Since a number of people have indicated what album had the greatest influence on them personally – I thought I'd add my two cents in. Our family was quite musically oriented. I had a few piano and trumpet lessons and I had a fair amount of exposure to a small but eclectic variety of folk music (along with many other types of music) during the fifties – Burl Ives, Marias & Miranda, singing On top of Old Smokey and Clementine on car trips, Harry Belafonte, Paul Robeson spirituals, Stephen Foster etc.. As a result I enjoyed folk music but no more than any other kind of music.
The Kingston Trio album came out when I was in 6th grade and I thought it was pretty cool - I didn't buy it but a friend had it. I liked Three Jolly Coachmen, Banua, Hard Ain't it Hard and Scotch and Soda. I thought Tom Dooley, which did get a fair amount of air play, was a bit odd with its syncopated calypso beat and its spoken opening (I didn't know what the "eternal triangle" was). Then in the summer of 1958 the Kinston Trio At Large album came out with the single MTA and Dave Guard's (relatively simplistic Scruggs) banjo break. As of that moment I wanted to play the banjo - I wanted to be Dave Guard, or at least replace him. That Fall I bought a used 5 string for $50 worth of summer lawn mowing money, along with an instruction book - which happened to be Pete Seeger's How the Play the Five String Banjo - taught myself how to play and became totally obsessed with it for a few years.
I had countless other early influences as I learned: Seeger, the Weavers, Eric Darling, The Limelighters, The Greenbriar Boys and of course all the early KT albums just to name a few. I moved up to a Vega longneck after a year (not the Seeger model, I was too poor – the cheaper Folkways model). I read "Sing Out" faithfully and started learning about the some of the pre fifties folks like Leadbelly, Woodie, Ralph Stanley and Earl Scruggs. After a couple of years I got a little bored with the limitations of the banjo and started doodling on the guitar – Joan Baez, Josh White, Cisco Houston. I joined a folk trio in high school playing mostly banjo and the other guys (guitarists) had a lot of other folk albums including Gibson & Camp, the Clancy Brothers, Jack Elliot, Ian and Sylvia, and Judy Collins. When Peter Paul and Mary came out I fell in love with their music and one of the guys taught me how to Travis pick. I learned about every tune on their first five albums. Eventually I went almost exclusively to guitar. Over the years I went through Lightfoot, Simon & Garfield, Dylan, the Byrds, Tom Rush, Eric Anderson, James Taylor, CSN&Y, the Eagles,Beatles and Stones, Grateful Dead, etc, etc - a little bit of Country, a smattering of Bluegrass, a touch of Rock, some of the Blues, a tad of Classical, etc and finally ended up currently playing with an Old Time string band. We do mostly square dance music along with some other traditional songs or tunes (including occasionally a pre KT version of Dooley). I also teach folk guitar and I still do occasional bits of non trad music.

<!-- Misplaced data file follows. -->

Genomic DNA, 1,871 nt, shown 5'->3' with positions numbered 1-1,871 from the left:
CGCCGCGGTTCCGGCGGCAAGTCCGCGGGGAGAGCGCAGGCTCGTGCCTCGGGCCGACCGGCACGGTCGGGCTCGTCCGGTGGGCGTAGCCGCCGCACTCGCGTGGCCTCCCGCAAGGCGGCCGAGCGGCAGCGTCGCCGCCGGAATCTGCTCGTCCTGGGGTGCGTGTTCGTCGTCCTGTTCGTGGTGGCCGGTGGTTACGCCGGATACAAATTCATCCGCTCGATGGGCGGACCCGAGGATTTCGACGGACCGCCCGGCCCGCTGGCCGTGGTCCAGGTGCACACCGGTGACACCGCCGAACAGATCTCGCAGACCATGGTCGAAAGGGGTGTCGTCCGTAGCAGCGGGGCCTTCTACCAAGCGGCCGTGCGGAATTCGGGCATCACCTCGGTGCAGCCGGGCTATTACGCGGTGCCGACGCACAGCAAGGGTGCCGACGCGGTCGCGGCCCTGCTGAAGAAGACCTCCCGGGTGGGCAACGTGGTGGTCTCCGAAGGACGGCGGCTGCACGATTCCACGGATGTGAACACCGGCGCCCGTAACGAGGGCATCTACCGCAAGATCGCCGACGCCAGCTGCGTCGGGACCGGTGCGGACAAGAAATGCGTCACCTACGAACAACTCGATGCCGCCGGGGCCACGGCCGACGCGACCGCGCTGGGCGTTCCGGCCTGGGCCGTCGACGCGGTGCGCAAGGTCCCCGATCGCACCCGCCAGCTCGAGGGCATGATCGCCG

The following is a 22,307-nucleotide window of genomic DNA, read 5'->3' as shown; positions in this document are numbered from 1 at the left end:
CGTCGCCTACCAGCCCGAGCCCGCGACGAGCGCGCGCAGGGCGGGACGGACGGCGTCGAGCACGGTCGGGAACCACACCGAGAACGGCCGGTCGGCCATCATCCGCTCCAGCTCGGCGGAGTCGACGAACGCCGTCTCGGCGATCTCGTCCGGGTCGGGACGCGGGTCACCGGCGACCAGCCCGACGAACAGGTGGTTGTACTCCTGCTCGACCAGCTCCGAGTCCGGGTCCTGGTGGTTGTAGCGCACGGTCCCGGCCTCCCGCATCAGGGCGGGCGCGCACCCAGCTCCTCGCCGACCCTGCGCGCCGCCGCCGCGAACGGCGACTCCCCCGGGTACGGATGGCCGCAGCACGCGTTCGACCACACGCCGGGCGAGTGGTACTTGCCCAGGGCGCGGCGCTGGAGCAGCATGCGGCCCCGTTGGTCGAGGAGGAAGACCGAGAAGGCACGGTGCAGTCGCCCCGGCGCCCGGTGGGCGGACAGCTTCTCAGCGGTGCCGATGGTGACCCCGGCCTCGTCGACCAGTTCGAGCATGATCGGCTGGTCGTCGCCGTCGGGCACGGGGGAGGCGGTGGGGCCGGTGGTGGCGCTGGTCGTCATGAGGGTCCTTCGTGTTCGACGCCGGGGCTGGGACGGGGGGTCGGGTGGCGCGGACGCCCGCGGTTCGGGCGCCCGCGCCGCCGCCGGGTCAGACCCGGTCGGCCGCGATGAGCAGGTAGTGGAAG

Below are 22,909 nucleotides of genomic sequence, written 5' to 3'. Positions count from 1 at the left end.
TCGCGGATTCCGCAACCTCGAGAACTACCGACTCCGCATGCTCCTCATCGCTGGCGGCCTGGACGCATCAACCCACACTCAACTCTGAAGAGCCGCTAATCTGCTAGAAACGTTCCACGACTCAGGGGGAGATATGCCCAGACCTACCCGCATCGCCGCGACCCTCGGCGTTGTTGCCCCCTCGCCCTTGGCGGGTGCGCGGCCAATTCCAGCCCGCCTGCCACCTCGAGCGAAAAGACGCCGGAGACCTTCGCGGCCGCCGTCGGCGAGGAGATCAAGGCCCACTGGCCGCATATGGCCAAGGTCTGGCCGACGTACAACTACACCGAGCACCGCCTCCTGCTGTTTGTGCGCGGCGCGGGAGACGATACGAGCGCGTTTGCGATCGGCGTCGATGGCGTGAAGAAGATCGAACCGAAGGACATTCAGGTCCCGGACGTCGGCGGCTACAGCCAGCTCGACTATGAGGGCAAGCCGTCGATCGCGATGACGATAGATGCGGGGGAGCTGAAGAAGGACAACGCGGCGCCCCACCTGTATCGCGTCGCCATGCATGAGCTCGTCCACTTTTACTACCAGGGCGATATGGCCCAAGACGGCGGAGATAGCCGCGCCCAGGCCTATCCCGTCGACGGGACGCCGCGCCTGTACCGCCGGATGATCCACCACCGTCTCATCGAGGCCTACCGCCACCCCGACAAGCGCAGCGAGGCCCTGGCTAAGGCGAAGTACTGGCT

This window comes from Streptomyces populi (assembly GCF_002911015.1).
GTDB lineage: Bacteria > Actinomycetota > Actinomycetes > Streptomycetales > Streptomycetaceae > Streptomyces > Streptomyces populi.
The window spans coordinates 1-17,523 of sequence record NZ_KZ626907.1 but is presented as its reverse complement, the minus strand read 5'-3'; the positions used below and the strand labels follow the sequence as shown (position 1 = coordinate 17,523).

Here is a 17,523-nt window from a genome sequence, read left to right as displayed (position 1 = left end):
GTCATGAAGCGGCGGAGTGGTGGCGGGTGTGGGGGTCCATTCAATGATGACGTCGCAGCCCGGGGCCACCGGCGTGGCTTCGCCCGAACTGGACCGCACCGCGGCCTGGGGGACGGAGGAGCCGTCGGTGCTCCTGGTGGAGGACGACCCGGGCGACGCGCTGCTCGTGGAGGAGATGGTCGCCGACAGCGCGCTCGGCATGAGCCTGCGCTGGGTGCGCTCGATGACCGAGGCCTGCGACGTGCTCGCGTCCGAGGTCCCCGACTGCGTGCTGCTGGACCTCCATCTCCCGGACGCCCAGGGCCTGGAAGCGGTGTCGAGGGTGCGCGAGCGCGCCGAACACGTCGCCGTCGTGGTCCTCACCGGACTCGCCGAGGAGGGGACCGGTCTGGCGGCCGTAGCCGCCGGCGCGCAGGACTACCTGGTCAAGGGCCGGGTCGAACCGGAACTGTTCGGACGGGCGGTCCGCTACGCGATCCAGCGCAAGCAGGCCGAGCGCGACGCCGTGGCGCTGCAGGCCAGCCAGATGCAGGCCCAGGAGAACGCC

I don't play Kingston Trio music much any more, although I do use a few of the tunes they did (like Worried Man) in my teaching - a lot of people know the melody already (probably in great part due to KT's popularization), and the three simple chords with slow changes makes it easy to teach. Other than that I cant say that the Kingston Trio has much influence on the music I play. However, I doubt very much that I would be where I am now if it had not been for MTA – that banjo break in that tune on that album by that group made me get and learn how to play my first folk instrument, gave me the desire to want to play that kind of music well enough to perform, and instilled in me the interest to seek out, learn and incorporate other performances and styles of folk music. And once in a while I get the old Vega out and see if I can still do that damn break.
So how typical was my experience for people of that vintage and what was truly my greatest influence? Haven't a clue.